Friday, July 28, 2017

Upcoming Eclipse Expected to Raise Thousands in Revenue for Small Towns Throughout America

Eclipses are one of the only astronomical phenomena that can be seen from Earth without the aid of a telescope or other viewing device. Because of that, an eclipse can be an exciting event for locals and tourists alike. They are so uncommon that people travel from miles around to be able to see one. This year especially has been a big deal, because the so-named "Great Solar Eclipse," happening next month, is the first total solar eclipse to be seen in America in nearly 100 years. According to Rachel Spacek's L.A. Times article, the eclipse is expected to raise thousands of dollars in revenue for individuals and businesses alike across the country.

An eclipse is any obscuring of the light of one celestial body by another. Lunar eclipses can happen when the moon is on the opposite side of the Earth as the Sun, in which case, the Earth's shadow passes over the moon and blocks its light. In the case of the upcoming Great American Eclipse, however, the moon will be passing directly in between the Earth and the Sun, which will block all but a corona of the Sun's light from reaching the Earth. Because of the relative sizes of the celestial bodies, lunar eclipses are far more common than solar eclipses, which makes the Great American Eclipse all the more exciting for viewers.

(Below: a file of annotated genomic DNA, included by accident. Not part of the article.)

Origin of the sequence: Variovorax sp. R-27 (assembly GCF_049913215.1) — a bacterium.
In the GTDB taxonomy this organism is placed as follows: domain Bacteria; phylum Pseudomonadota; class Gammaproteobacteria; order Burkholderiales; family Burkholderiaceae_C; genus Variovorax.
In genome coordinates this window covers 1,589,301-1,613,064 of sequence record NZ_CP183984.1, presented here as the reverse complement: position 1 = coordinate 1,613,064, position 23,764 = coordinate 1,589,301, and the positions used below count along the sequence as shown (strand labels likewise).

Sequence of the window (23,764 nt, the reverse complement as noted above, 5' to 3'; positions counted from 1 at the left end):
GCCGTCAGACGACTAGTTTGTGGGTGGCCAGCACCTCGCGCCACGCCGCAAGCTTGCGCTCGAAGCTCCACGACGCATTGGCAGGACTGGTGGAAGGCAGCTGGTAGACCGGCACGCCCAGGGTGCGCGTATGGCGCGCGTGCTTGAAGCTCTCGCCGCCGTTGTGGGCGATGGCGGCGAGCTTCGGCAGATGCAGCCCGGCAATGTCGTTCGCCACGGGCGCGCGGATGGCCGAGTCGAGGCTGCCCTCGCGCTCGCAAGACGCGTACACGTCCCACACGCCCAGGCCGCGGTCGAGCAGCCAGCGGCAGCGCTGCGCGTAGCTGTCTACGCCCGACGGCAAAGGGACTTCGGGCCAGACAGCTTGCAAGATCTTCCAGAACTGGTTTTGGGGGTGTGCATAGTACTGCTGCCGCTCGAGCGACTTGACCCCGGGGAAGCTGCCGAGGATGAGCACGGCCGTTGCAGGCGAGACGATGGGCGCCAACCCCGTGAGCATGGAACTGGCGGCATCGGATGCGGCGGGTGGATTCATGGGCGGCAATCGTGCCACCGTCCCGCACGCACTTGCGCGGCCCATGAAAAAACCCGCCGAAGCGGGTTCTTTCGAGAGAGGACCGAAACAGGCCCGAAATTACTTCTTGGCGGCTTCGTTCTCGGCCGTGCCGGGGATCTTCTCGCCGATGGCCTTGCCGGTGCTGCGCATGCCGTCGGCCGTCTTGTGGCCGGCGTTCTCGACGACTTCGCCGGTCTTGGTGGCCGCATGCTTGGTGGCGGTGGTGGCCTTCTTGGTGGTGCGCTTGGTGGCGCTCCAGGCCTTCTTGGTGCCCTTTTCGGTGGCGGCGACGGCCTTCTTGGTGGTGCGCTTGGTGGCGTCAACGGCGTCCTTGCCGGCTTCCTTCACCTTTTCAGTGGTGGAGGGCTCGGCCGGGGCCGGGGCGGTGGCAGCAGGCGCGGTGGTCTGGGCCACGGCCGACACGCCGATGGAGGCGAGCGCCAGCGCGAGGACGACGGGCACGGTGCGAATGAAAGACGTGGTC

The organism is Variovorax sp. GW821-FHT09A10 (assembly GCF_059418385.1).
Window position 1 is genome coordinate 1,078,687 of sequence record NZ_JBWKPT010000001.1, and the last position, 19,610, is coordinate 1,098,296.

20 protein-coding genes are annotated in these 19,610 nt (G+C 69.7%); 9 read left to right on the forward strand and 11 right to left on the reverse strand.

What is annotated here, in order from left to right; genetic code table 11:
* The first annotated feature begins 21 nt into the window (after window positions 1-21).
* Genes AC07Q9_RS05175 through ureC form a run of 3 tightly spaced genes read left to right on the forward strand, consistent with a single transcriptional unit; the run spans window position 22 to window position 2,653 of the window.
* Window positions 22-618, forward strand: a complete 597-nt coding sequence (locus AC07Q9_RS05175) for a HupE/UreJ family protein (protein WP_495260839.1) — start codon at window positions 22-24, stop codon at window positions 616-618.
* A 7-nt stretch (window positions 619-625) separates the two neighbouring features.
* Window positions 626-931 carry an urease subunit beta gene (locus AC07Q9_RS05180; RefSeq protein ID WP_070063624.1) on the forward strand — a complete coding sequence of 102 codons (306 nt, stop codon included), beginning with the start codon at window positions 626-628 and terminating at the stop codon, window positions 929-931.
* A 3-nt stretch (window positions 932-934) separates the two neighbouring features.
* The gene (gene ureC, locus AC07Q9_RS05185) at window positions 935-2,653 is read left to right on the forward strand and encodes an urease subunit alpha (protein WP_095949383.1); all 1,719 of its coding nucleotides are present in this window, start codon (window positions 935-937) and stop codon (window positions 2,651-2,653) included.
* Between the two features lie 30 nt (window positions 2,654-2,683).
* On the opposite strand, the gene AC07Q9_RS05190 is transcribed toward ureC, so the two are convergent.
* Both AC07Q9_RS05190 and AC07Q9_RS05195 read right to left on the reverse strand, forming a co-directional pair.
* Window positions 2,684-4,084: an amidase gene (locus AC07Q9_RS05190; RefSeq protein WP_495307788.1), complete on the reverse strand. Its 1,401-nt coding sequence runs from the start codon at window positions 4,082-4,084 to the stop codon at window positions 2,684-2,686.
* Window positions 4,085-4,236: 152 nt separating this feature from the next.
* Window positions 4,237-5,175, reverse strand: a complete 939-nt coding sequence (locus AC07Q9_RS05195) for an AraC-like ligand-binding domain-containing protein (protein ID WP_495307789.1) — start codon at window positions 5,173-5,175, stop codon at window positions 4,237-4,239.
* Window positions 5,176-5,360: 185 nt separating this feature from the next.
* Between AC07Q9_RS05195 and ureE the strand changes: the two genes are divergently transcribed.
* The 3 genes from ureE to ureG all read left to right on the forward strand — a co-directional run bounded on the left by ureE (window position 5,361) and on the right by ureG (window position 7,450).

Although over 12 million Americans live somewhere in the "path of the totality," which is the area where people will be able to view the total solar eclipse in its entirety, millions more are going to be coming into town for the day, just to watch the phenomenon occur. The increased tourism, even just for a day or two, is expected to provide huge boosts to the economies of many small towns along the path. In states like Idaho, where the cost of living is usually very low, residents are taking advantage of the supply-and-demand aspect of the upcoming event and aiming to make a lot of money off of out-of-towners. Some are using sites like Airbnb to list a bedroom for over $1,000 on the night before the eclipse. Hotels have been sold out for months, if not years, and some people are even spending hundreds of dollars to camp out in people's backyards.

Souvenir companies are also making a killing off of the upcoming eclipse. From glow-in-the-dark T-shirts to temporary tattoos and luggage tags, people are selling anything and everything related to the eclipse. People are traveling for miles and paying thousands of dollars to see the eclipse, so it makes sense that they also want souvenirs to help remember the experience. Not only are online businesses getting a boost, but local businesses in towns along the path are expected to face a rush of new customers during the week of the eclipse. Restaurants are stocking up on menu items and are planning to truck in their employees to increase the number of available parking spots. Even Porta-Potty rentals are doing well in expectation of the increased number of people.

Supply-and-demand really is the name of the game. Tourists are looking for a place to stay and are willing to pay the money for a once-in-a-lifetime experience, so why shouldn't the small town residents make money off of it. No one is forcing people to go out and view the eclipse. It seems comparable to an amusement park charging high prices for patrons to get in. If people want to ride the roller coasters, they need to pay whatever price was set. And, for these small towns along the path of the totality, this chance to boost their local economy is a once-in-a-lifetime opportunity, as another total solar eclipse won't happen for several decades.

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